By Ryan Daniels
“Forgotten Ally: China’s World War II 1937-1945” is the unforgettable story of China’s life or death struggle against the Japanese Empire. Told in narrative format by Rana Mitter, he weaves together the complex nature of China’s struggle for freedom and global recognition before and during the Second World War.
Mitter divides his book into different sections to give the reader a better understanding of China’s role in the conflict. The first section deals with the relationship between Japan and China over the latter half of the 19th century; and how their modernization plans were often interconnected and even sometimes cooperative in the areas of education, military and infrastructure. Also how they eventually turned against one another in the goal for Asian supremacy.
Early chapters detail the Chinese’s desperate fight and string of defeats from the summer of 1937 conflict at the Marco Polo Bridge to the battle of Wuhan in 1938. As well as a much needed victory at the battle of Taierzhuang in 1938, after the loss of the capital Nanjing.
Of particular interest to the reader is the complex and often impossible situation that the Chinese leader Chiang Kai Shek found himself in during the long struggle. Often at odds with his generals, warlords, (and later his allies Britain, and America) that he was forced to rely on for questionably unreliable support in some battles against the Japanese. His frustration in this area is painstakingly recorded in his personal diary and used to good effect in the book to give the reader some idea of his thoughts during this difficult time.
The two other major Chinese figures that are discussed in the book are the Communist leader Mao Zedong, and the defector Wang Jingwei. It is interesting that the author explores their various motives for acting in the ways that they did, and also their visions for a future China.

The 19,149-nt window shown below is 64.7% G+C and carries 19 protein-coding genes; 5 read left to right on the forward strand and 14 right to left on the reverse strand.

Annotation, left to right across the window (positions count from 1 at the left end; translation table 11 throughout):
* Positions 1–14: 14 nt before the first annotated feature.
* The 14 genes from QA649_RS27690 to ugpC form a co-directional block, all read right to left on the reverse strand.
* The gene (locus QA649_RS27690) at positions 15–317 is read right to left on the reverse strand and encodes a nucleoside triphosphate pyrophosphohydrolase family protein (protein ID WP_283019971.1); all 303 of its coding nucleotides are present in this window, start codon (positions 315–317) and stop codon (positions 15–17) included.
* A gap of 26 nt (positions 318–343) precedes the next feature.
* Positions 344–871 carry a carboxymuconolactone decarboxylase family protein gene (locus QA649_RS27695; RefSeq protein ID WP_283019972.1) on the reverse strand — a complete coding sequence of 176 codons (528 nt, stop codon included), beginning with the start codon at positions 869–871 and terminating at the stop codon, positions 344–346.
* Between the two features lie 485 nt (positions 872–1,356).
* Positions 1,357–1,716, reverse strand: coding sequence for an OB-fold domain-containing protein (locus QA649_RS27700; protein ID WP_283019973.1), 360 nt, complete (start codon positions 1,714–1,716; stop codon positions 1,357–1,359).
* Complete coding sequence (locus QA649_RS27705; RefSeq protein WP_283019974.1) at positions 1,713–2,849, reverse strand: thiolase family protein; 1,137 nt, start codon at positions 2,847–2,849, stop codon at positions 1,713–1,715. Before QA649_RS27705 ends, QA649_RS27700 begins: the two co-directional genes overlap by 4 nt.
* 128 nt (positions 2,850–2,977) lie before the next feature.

Other topics that are discussed are the U.S. and Britain’s involvement in the war effort against Japan, and the frequent arguments between Gen. Joseph Stilwell and Chiang. Also these internal squabbles came to the surface internationally and affected US-Sino relations for generations afterwards.
Mitter takes a refreshingly objective stance throughout the book, considering the sensitive nature of many of the political and historical conundrums that a student of modern Chinese history is likely to encounter. He uses many reliable records and sources to back up his research; these also provide many other avenues of research for the interested reader.
In summary, military historians of the Second World War will definitely want to pick up this work, as it will gracefully complement your general knowledge of that conflict and expand into areas previously lost to history; as well as the impacts we are still feeling in today’s Asian geopolitical theater.